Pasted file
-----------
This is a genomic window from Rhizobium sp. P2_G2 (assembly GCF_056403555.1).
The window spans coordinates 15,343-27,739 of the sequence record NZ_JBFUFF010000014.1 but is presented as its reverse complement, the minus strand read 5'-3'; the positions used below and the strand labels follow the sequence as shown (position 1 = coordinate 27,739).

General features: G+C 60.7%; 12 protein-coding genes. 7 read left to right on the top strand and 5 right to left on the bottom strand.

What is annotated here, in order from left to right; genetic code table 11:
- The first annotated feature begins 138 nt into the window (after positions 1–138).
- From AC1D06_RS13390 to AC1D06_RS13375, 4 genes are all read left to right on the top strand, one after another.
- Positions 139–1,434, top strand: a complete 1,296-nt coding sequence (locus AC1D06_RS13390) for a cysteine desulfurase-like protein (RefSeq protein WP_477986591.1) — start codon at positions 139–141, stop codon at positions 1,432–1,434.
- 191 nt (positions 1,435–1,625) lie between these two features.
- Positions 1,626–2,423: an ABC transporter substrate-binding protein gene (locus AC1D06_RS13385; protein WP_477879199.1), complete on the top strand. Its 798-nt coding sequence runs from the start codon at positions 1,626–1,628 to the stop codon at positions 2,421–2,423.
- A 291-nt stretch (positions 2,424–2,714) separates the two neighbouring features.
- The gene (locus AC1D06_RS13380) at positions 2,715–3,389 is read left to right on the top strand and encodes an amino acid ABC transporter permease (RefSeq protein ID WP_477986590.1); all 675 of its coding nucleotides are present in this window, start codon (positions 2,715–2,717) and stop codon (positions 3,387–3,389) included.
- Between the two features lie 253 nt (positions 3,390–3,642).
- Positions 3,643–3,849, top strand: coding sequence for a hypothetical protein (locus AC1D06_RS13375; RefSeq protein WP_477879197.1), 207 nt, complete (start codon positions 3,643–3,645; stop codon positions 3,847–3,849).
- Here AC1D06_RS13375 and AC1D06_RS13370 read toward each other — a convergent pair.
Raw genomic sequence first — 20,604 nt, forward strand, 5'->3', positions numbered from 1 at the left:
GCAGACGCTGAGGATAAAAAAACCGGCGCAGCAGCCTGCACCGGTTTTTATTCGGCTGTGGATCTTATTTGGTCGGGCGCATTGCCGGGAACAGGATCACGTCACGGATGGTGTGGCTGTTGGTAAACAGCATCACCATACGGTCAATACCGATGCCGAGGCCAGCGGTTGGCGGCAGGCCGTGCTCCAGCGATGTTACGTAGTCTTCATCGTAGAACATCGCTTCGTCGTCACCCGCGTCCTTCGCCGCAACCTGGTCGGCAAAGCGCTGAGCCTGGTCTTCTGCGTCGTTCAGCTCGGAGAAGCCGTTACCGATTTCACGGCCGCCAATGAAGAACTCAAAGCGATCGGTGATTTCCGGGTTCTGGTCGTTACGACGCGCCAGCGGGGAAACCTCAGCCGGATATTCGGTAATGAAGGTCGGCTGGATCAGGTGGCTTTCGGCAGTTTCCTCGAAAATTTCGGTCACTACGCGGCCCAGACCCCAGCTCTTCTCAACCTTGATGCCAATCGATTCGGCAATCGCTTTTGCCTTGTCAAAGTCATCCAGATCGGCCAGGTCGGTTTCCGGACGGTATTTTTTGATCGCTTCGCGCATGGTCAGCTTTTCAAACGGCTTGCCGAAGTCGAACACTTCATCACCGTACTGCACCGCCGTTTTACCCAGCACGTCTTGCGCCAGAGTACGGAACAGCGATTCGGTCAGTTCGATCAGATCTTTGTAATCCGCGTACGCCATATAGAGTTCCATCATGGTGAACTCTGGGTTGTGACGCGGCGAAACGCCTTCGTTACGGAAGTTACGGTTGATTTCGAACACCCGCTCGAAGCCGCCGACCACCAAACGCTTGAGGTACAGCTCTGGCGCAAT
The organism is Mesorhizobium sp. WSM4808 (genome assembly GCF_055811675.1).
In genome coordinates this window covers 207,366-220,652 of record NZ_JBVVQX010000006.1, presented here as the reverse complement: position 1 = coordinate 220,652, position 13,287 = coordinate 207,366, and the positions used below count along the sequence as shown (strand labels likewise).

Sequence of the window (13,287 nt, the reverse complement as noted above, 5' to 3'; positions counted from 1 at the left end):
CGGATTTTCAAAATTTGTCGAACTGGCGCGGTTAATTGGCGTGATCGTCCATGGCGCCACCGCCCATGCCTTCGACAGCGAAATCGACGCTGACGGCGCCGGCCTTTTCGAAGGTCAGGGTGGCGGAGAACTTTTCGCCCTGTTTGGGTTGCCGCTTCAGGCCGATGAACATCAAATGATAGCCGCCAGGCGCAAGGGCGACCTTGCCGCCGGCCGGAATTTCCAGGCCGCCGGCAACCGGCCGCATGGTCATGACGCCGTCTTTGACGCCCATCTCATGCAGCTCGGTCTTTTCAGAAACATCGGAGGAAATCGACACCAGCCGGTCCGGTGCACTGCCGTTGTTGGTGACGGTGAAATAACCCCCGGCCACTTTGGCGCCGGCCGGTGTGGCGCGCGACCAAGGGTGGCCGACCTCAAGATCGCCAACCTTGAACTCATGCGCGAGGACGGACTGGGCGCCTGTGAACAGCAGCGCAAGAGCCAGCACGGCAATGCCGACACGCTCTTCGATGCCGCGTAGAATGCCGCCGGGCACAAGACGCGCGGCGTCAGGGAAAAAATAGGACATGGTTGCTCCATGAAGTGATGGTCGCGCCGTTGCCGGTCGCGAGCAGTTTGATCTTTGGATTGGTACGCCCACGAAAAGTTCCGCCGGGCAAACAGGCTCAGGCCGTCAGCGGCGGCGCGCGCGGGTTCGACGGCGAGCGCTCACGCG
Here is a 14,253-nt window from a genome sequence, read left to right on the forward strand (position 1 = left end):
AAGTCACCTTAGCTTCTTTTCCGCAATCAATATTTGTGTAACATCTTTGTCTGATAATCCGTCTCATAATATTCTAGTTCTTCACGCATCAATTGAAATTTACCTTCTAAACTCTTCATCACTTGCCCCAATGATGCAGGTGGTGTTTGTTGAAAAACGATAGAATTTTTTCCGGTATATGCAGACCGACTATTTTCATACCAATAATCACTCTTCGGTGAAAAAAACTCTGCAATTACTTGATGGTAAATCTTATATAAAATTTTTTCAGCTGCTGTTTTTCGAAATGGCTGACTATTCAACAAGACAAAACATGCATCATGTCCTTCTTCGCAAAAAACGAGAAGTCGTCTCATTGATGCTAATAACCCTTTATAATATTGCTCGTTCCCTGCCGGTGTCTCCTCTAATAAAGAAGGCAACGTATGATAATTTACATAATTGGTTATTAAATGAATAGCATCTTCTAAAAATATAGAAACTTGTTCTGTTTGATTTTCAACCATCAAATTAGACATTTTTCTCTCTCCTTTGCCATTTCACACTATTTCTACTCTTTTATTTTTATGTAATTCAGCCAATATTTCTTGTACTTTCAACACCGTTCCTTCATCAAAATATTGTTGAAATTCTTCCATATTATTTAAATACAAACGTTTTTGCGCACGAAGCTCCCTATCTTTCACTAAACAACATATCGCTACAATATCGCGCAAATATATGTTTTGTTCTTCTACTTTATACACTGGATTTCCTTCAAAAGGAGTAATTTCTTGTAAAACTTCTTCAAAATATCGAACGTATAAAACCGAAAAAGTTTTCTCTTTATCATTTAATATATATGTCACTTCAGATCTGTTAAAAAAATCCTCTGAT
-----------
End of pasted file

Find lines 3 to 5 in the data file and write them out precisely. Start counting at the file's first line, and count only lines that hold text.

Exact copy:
General features: G+C 60.7%; 12 protein-coding genes. 7 read left to right on the top strand and 5 right to left on the bottom strand.

What is annotated here, in order from left to right; genetic code table 11:
- The first annotated feature begins 138 nt into the window (after positions 1–138).